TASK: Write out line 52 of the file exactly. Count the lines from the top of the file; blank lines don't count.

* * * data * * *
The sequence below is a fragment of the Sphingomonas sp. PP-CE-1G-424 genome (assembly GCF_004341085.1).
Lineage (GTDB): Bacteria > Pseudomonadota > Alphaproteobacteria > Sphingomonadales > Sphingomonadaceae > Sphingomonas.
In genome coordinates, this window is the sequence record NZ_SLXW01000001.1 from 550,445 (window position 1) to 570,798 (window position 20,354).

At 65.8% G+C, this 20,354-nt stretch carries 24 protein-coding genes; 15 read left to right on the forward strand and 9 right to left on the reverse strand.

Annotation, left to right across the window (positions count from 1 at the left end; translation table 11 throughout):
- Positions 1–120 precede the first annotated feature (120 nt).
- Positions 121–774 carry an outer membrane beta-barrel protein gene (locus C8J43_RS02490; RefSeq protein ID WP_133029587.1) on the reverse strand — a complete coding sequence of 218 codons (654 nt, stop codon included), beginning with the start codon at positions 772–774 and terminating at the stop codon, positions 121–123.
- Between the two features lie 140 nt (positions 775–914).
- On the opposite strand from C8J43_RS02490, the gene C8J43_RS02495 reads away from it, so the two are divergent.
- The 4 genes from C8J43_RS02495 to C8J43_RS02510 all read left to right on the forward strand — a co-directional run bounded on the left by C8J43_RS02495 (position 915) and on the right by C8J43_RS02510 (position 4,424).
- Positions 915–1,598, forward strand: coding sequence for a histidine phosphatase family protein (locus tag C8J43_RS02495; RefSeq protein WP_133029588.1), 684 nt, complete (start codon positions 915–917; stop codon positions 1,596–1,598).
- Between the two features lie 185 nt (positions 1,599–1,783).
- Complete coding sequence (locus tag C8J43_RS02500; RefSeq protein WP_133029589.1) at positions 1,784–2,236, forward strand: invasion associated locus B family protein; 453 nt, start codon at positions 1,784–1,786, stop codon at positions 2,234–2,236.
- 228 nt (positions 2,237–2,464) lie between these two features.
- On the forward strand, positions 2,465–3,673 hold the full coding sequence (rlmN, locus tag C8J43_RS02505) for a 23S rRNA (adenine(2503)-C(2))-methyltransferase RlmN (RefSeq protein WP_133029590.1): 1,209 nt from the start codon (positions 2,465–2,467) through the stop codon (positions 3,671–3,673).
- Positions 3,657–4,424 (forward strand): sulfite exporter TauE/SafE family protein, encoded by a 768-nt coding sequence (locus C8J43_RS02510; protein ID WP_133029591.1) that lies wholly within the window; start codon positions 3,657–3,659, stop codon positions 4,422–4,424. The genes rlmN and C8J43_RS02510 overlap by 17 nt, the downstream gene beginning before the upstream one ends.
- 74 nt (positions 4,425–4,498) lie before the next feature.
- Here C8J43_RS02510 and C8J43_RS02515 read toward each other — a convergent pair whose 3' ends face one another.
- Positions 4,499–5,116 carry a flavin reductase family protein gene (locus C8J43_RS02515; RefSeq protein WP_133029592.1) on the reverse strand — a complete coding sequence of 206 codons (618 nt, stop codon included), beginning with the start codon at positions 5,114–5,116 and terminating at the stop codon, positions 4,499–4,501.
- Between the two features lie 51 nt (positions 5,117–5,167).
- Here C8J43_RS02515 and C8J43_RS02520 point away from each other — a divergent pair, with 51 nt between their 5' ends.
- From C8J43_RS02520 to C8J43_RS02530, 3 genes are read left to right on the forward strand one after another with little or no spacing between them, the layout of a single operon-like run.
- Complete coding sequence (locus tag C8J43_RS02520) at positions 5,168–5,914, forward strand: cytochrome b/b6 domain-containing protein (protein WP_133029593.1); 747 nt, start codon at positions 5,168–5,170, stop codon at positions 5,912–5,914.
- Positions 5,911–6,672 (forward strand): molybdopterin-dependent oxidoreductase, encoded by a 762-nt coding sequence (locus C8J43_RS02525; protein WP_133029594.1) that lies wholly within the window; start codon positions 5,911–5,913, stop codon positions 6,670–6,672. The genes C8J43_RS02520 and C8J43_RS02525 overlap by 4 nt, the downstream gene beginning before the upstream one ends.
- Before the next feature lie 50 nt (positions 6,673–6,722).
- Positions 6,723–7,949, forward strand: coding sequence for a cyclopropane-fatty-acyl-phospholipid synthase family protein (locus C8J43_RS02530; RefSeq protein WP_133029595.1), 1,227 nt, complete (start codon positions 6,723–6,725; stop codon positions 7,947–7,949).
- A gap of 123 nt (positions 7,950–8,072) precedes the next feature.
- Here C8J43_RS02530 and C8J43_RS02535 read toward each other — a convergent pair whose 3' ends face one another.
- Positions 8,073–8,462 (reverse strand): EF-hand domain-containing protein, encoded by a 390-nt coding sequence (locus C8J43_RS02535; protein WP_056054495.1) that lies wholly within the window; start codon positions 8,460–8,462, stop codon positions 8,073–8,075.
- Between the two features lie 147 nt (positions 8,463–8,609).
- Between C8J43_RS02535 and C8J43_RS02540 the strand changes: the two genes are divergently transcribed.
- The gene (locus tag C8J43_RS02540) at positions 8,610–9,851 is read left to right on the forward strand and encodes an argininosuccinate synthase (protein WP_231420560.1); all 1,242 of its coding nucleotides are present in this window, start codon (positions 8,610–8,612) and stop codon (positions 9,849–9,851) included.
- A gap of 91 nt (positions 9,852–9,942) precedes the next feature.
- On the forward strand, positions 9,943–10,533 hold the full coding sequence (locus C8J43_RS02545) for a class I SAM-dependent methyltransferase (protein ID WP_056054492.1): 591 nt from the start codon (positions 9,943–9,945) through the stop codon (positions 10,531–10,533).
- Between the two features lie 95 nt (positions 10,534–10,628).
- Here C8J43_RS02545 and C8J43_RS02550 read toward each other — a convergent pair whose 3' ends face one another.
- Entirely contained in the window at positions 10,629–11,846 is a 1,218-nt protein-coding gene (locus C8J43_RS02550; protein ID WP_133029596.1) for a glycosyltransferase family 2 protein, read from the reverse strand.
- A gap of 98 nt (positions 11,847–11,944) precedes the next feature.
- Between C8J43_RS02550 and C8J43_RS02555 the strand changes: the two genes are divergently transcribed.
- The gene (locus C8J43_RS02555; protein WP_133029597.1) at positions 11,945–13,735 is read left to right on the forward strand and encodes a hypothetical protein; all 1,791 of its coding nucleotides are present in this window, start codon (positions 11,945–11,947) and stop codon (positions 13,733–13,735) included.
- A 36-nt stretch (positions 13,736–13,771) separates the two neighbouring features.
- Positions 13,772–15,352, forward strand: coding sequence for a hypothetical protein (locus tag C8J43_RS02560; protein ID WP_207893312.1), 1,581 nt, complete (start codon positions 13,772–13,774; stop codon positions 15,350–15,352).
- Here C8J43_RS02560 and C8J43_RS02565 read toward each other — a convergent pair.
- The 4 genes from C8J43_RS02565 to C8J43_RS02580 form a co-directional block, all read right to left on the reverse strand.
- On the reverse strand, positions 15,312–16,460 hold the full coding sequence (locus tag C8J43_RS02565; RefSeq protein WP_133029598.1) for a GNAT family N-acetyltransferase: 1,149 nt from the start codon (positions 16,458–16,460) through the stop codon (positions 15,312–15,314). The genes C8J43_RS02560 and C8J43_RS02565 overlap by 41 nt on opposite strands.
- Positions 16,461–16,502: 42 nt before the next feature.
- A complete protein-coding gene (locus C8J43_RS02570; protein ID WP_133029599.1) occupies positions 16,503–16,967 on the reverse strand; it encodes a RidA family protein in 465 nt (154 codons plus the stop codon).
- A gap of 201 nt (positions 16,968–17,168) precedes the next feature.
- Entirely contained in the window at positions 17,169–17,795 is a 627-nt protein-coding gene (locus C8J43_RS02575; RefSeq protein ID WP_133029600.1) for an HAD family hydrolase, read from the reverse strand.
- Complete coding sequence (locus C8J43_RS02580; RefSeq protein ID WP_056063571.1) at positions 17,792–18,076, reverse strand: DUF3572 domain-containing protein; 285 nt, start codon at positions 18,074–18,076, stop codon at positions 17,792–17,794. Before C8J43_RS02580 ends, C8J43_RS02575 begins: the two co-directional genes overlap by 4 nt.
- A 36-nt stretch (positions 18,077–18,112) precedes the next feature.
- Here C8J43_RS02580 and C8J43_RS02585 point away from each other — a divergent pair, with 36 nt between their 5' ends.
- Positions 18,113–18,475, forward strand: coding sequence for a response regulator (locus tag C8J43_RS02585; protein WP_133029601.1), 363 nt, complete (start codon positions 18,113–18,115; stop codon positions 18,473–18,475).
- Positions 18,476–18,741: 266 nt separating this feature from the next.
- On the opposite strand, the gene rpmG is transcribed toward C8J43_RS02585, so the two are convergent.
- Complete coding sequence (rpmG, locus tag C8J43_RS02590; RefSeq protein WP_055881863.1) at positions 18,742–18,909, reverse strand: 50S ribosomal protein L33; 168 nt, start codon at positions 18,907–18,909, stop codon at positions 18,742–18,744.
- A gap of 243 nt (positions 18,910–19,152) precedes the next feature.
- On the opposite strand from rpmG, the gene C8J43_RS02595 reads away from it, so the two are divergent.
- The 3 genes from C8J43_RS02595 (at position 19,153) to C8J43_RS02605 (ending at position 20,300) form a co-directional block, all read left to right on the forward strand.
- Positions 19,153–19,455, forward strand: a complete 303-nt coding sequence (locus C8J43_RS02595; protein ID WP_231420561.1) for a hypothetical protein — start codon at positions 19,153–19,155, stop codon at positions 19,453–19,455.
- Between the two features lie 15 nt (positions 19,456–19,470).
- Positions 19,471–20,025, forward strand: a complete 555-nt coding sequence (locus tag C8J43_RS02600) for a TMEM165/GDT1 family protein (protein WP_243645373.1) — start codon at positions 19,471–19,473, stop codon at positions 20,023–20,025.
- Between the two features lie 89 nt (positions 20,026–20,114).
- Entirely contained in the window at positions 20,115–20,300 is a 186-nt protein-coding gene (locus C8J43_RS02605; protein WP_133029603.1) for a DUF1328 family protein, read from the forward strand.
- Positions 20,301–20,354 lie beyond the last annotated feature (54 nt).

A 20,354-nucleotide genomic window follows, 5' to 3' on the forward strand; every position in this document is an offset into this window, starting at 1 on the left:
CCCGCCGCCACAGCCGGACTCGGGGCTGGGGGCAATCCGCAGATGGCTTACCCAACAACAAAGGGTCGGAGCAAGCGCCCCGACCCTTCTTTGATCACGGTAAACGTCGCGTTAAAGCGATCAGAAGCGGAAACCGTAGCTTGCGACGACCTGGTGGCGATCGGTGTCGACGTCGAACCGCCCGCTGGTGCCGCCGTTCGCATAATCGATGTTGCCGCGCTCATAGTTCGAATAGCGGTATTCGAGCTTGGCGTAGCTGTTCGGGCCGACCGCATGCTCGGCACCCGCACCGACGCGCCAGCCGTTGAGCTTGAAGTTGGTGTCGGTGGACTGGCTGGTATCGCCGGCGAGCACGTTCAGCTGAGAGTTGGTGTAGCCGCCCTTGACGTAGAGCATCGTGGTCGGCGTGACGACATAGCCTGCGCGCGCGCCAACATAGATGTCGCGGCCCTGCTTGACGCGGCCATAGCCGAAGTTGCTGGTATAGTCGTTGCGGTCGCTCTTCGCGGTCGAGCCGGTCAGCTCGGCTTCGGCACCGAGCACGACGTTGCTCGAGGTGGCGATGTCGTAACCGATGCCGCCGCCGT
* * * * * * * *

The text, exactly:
- Here C8J43_RS02580 and C8J43_RS02585 point away from each other — a divergent pair, with 36 nt between their 5' ends.